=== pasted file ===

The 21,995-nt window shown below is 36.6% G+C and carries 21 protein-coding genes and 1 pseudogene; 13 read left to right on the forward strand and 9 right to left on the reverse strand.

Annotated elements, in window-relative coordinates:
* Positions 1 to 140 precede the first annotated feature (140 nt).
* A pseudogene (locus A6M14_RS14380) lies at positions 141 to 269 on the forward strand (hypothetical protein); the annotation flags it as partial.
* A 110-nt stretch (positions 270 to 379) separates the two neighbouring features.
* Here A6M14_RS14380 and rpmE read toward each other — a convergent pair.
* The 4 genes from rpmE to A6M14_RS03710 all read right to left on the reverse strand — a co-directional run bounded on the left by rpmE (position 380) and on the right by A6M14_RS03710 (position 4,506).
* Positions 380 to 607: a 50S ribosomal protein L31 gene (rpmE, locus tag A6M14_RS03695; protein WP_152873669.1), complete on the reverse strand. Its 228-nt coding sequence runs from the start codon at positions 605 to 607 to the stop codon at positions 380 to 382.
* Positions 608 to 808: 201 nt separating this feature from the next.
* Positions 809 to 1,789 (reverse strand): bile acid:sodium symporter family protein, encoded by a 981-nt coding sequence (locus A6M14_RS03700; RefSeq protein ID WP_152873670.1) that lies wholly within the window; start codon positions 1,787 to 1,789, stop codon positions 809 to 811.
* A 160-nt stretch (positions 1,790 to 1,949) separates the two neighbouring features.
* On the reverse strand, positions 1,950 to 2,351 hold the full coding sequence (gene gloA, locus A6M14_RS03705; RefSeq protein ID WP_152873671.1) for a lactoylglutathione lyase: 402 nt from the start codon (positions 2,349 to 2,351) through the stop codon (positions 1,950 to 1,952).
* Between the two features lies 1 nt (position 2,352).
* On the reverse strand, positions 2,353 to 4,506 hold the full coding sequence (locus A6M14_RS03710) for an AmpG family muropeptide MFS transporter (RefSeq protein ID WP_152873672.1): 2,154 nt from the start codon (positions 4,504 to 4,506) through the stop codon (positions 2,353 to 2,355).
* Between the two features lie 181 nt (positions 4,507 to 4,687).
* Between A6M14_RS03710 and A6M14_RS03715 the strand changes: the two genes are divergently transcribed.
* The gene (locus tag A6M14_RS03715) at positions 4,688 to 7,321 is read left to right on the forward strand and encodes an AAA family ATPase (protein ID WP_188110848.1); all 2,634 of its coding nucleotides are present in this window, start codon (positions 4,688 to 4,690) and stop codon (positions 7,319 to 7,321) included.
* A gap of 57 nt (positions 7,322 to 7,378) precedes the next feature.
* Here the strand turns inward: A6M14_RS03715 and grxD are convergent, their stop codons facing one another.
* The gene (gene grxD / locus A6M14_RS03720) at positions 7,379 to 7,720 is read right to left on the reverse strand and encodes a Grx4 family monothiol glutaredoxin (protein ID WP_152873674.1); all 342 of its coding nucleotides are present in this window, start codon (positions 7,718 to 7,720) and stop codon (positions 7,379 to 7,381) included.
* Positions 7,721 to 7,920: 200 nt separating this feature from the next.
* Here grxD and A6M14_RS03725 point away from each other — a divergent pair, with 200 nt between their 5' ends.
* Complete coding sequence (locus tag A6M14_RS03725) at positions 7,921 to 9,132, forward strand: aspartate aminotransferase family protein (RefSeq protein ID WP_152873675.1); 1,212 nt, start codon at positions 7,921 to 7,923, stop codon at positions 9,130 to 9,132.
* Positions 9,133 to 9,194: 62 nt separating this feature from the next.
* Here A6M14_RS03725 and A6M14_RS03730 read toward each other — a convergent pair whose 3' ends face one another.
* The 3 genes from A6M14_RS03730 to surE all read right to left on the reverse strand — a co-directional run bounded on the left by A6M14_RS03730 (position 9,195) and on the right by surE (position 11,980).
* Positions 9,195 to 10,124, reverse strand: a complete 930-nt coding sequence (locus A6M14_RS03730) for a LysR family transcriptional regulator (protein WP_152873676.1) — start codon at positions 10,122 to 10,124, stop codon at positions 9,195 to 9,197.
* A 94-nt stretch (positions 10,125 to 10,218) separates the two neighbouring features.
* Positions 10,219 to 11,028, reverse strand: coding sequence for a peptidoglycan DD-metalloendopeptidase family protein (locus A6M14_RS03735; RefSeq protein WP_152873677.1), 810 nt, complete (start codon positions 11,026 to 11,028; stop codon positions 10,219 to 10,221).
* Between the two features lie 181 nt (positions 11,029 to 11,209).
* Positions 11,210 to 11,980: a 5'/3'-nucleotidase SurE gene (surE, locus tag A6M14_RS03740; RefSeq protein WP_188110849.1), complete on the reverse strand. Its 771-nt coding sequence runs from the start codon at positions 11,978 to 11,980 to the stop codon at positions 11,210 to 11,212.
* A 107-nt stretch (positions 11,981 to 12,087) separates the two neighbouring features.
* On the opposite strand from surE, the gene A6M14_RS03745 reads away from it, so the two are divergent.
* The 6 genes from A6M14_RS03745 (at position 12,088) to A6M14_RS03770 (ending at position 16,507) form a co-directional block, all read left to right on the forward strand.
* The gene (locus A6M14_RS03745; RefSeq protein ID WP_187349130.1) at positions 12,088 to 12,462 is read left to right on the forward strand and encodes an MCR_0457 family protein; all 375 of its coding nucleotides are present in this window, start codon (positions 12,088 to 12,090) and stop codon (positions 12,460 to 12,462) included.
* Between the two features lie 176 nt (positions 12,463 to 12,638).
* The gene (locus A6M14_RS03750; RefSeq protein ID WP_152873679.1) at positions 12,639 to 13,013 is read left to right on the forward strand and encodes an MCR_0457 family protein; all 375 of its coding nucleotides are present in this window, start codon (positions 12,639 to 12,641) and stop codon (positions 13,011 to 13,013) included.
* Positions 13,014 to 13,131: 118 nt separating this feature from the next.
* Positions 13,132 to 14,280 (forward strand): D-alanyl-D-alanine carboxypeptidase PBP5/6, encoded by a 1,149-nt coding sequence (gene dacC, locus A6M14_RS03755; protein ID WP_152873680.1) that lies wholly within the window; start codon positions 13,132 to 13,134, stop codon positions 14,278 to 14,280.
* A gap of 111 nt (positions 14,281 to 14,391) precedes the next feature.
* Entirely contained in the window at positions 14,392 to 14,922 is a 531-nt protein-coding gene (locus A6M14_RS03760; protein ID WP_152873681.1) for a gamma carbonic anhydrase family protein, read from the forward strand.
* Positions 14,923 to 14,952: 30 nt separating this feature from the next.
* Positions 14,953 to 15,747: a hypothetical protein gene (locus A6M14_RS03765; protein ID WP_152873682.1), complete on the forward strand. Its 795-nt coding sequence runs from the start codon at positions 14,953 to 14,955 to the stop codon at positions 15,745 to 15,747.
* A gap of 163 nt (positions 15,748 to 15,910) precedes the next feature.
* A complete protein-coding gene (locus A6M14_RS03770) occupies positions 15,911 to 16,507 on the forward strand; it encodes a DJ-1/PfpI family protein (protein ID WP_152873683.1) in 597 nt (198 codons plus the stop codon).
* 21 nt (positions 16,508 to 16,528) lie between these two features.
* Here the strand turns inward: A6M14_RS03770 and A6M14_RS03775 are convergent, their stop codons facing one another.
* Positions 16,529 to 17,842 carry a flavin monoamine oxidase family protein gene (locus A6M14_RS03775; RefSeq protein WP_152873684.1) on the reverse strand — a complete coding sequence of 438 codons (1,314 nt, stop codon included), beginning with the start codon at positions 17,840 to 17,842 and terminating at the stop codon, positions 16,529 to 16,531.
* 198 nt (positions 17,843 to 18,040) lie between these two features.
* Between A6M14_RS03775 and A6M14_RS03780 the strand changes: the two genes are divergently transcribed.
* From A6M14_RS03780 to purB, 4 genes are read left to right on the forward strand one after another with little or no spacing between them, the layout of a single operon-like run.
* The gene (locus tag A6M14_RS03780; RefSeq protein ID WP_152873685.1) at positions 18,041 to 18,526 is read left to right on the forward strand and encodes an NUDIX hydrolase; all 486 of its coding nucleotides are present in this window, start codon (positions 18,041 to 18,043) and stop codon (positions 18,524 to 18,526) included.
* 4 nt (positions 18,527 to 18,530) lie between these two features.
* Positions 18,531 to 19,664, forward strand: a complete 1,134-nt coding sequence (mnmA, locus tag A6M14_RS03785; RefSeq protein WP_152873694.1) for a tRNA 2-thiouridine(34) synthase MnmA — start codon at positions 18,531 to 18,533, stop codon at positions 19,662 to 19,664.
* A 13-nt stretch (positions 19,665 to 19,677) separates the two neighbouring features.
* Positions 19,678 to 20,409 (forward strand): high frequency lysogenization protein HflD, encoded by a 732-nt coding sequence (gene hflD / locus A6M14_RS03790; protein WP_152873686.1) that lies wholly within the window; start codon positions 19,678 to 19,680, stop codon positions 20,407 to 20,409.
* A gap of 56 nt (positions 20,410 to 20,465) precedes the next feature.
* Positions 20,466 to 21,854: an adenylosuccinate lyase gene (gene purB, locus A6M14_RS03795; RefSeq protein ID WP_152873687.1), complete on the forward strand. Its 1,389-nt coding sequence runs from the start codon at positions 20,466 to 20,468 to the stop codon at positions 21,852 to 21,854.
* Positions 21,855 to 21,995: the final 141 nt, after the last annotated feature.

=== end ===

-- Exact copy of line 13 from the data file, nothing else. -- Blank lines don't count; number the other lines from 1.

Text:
* Between the two features lies 1 nt (position 2,352).